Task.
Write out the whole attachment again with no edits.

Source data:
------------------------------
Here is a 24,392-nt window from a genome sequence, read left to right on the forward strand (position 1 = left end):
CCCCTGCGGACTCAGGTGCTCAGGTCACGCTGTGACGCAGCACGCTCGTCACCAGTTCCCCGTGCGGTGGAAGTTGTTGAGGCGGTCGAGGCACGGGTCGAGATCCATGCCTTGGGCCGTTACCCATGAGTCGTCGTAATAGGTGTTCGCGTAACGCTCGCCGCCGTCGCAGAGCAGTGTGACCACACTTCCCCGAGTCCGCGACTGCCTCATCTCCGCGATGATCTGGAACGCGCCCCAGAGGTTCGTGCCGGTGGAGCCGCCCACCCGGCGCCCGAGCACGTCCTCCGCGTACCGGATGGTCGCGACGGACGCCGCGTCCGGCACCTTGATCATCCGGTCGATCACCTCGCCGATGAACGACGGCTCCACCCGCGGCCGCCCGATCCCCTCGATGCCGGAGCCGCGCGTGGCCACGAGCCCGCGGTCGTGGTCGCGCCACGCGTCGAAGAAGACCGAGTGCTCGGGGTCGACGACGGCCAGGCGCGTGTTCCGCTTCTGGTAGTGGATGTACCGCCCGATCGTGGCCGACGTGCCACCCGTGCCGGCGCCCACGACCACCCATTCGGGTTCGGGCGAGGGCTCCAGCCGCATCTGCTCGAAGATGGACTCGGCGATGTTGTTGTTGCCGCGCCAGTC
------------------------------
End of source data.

Here is a 24,392-nt window from a genome sequence, read left to right on the forward strand (position 1 = left end):
CCCCTGCGGACTCAGGTGCTCAGGTCACGCTGTGACGCAGCACGCTCGTCACCAGTTCCCCGTGCGGTGGAAGTTGTTGAGGCGGTCGAGGCACGGGTCGAGATCCATGCCTTGGGCCGTTACCCATGAGTCGTCGTAATAGGTGTTCGCGTAACGCTCGCCGCCGTCGCAGAGCAGTGTGACCACACTTCCCCGAGTCCGCGACTGCCTCATCTCCGCGATGATCTGGAACGCGCCCCAGAGGTTCGTGCCGGTGGAGCCGCCCACCCGGCGCCCGAGCACGTCCTCCGCGTACCGGATGGTCGCGACGGACGCCGCGTCCGGCACCTTGATCATCCGGTCGATCACCTCGCCGATGAACGACGGCTCCACCCGCGGCCGCCCGATCCCCTCGATGCCGGAGCCGCGCGTGGCCACGAGCCCGCGGTCGTGGTCGCGCCACGCGTCGAAGAAGACCGAGTGCTCGGGGTCGACGACGGCCAGGCGCGTGTTCCGCTTCTGGTAGTGGATGTACCGCCCGATCGTGGCCGACGTGCCACCCGTGCCGGCGCCCACGACCACCCATTCGGGTTCGGGCGAGGGCTCCAGCCGCATCTGCTCGAAGATGGACTCGGCGATGTTGTTGTTGCCGCGCCAGTC